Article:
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What Should the Appellate Division Record Contain if Exhibits were Filed on a CD in the Lower Court?

by | Jan 10, 2019

From time to time, attorneys choose not to include physical copies of exhibits in motion papers filed in the Supreme Court. Rather than include voluminous medical records with thousands of pages, for instance, an attorney might attach a CD with bulk documents as an exhibit to their motion papers .

So, what will the Record look like when perfecting an appeal at the Appellate Division? 

Unfortunately, the Appellate Division will not allow an Appellant to simply file large motions on a CD. If a full Record is required, the documents must be printed and filed as volumes of bound books.  Moreover, if the matter is a NYSCEF (efiled) matter, the electronic Record must be prepared incorporating the complete set of documents rather than just one notation with a reference to the CD.  With the Appellate Division still requiring numerous hard copies of the Record to be filed (and sometimes served if the case is not a NYSCEF case), this method can prove to be quite costly.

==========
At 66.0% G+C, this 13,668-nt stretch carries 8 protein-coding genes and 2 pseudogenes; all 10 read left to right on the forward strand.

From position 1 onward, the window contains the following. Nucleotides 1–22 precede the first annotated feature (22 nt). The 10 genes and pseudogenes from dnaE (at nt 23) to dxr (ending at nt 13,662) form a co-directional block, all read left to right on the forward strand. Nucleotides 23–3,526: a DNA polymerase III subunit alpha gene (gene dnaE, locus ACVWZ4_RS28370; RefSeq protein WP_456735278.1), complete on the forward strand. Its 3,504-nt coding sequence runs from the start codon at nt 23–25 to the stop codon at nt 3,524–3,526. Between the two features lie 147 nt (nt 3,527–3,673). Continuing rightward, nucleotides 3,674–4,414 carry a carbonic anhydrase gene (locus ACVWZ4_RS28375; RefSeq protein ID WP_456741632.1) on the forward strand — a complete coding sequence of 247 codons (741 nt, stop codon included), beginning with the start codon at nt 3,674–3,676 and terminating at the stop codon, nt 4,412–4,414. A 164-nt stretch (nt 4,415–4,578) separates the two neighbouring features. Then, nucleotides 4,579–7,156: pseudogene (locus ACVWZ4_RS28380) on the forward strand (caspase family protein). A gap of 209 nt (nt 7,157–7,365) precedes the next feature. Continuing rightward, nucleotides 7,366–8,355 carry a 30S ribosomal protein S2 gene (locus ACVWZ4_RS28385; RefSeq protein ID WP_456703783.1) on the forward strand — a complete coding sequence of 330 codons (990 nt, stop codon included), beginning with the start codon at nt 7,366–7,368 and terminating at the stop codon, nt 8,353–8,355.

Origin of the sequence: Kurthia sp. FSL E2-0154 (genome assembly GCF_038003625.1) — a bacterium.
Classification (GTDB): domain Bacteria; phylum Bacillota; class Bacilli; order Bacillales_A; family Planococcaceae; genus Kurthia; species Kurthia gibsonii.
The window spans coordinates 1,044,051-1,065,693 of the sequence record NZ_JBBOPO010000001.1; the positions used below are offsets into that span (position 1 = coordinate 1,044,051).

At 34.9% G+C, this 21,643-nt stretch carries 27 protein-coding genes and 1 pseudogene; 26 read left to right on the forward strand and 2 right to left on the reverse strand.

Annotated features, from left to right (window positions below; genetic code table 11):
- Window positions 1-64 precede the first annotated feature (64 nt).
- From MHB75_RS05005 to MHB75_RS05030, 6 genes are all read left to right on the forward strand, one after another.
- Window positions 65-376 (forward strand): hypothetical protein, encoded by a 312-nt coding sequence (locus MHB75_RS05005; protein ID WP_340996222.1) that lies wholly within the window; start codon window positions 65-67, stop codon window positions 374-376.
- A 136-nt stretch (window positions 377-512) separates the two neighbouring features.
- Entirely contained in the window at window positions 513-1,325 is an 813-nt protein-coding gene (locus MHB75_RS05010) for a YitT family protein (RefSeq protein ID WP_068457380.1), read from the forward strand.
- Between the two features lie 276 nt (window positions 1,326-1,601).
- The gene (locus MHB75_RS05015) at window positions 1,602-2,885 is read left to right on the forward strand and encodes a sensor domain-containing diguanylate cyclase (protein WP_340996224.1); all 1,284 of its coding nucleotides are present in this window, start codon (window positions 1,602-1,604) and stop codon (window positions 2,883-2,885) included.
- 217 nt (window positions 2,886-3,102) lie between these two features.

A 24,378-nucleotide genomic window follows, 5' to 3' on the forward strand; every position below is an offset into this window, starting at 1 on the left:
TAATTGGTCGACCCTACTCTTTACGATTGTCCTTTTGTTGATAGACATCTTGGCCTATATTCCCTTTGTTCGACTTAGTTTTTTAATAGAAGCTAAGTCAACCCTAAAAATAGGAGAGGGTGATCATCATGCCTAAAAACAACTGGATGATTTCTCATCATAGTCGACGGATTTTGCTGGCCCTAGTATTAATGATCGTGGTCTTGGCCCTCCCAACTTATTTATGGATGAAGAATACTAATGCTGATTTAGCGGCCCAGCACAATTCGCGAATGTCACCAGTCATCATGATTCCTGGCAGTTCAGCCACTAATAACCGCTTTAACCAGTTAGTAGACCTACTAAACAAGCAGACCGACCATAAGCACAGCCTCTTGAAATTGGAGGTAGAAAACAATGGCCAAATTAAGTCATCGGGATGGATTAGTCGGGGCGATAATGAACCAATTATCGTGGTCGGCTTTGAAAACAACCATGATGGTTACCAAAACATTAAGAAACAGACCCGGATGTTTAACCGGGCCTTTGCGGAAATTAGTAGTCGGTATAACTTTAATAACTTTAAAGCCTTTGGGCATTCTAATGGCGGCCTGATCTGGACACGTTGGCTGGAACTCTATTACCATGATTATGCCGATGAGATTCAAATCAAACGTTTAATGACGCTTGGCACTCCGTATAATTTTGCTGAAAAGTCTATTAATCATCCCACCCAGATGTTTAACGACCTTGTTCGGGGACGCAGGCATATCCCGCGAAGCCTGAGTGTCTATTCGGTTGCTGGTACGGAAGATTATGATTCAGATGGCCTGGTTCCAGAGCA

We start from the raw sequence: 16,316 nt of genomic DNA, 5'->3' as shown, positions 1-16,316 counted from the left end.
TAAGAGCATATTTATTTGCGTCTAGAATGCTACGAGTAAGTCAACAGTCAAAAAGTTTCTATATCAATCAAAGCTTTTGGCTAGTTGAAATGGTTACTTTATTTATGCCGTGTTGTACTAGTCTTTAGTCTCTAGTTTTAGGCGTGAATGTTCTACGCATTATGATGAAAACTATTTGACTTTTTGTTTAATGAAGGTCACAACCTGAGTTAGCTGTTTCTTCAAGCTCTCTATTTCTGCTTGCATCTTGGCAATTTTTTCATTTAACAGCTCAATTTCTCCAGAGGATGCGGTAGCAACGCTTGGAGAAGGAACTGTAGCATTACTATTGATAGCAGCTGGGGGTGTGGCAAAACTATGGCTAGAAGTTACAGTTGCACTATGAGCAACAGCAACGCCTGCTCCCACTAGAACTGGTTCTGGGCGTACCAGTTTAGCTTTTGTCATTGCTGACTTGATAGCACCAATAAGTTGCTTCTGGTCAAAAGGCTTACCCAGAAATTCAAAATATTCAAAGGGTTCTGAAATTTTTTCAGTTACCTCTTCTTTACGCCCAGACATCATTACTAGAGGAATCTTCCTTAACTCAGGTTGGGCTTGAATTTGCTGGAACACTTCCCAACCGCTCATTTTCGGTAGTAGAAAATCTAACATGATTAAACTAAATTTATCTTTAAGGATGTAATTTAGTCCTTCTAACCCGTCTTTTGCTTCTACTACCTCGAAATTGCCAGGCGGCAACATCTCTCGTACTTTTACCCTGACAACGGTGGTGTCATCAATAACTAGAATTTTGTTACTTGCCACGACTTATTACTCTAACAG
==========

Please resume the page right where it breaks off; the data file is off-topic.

The Appellant may, however, file/serve an Appendix. An Appendix might include only those documents to which the Appellant is citing in the brief (as well as those to which one anticipates the Respondent will cite), thus reducing costs dramatically.  In the above example, if not necessary or germane to the appeal, the Appellant could omit the bulk exhibits altogether (as long as said omission does not compromise the Appellant’s, position on the appeal).

1 Please note that not all of the county courts allow motion papers to be filed on a CD. Be sure to check with the specific court in order to ensure that it will accept this method.

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